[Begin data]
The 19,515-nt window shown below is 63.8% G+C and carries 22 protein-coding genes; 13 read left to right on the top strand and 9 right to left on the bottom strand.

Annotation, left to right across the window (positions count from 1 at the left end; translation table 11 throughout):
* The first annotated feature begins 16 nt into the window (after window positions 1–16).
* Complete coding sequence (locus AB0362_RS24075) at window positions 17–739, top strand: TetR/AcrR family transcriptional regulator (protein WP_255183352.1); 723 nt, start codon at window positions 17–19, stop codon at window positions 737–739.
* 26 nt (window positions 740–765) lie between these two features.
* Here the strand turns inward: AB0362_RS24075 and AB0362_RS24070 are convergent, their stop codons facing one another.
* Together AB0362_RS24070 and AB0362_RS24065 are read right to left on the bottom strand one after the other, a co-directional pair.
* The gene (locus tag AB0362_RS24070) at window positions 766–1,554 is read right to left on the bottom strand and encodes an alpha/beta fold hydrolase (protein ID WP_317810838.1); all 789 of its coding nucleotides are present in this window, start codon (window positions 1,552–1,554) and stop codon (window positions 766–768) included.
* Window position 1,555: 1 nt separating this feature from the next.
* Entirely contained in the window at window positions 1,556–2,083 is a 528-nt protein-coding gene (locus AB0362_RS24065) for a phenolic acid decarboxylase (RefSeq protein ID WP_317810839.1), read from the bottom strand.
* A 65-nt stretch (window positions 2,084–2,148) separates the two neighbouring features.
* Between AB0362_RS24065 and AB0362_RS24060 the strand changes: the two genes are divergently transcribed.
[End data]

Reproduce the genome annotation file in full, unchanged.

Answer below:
The 19,515-nt window shown below is 63.8% G+C and carries 22 protein-coding genes; 13 read left to right on the top strand and 9 right to left on the bottom strand.

Annotation, left to right across the window (positions count from 1 at the left end; translation table 11 throughout):
* The first annotated feature begins 16 nt into the window (after window positions 1–16).
* Complete coding sequence (locus AB0362_RS24075) at window positions 17–739, top strand: TetR/AcrR family transcriptional regulator (protein WP_255183352.1); 723 nt, start codon at window positions 17–19, stop codon at window positions 737–739.
* 26 nt (window positions 740–765) lie between these two features.
* Here the strand turns inward: AB0362_RS24075 and AB0362_RS24070 are convergent, their stop codons facing one another.
* Together AB0362_RS24070 and AB0362_RS24065 are read right to left on the bottom strand one after the other, a co-directional pair.
* The gene (locus tag AB0362_RS24070) at window positions 766–1,554 is read right to left on the bottom strand and encodes an alpha/beta fold hydrolase (protein ID WP_317810838.1); all 789 of its coding nucleotides are present in this window, start codon (window positions 1,552–1,554) and stop codon (window positions 766–768) included.
* Window position 1,555: 1 nt separating this feature from the next.
* Entirely contained in the window at window positions 1,556–2,083 is a 528-nt protein-coding gene (locus AB0362_RS24065) for a phenolic acid decarboxylase (RefSeq protein ID WP_317810839.1), read from the bottom strand.
* A 65-nt stretch (window positions 2,084–2,148) separates the two neighbouring features.
* Between AB0362_RS24065 and AB0362_RS24060 the strand changes: the two genes are divergently transcribed.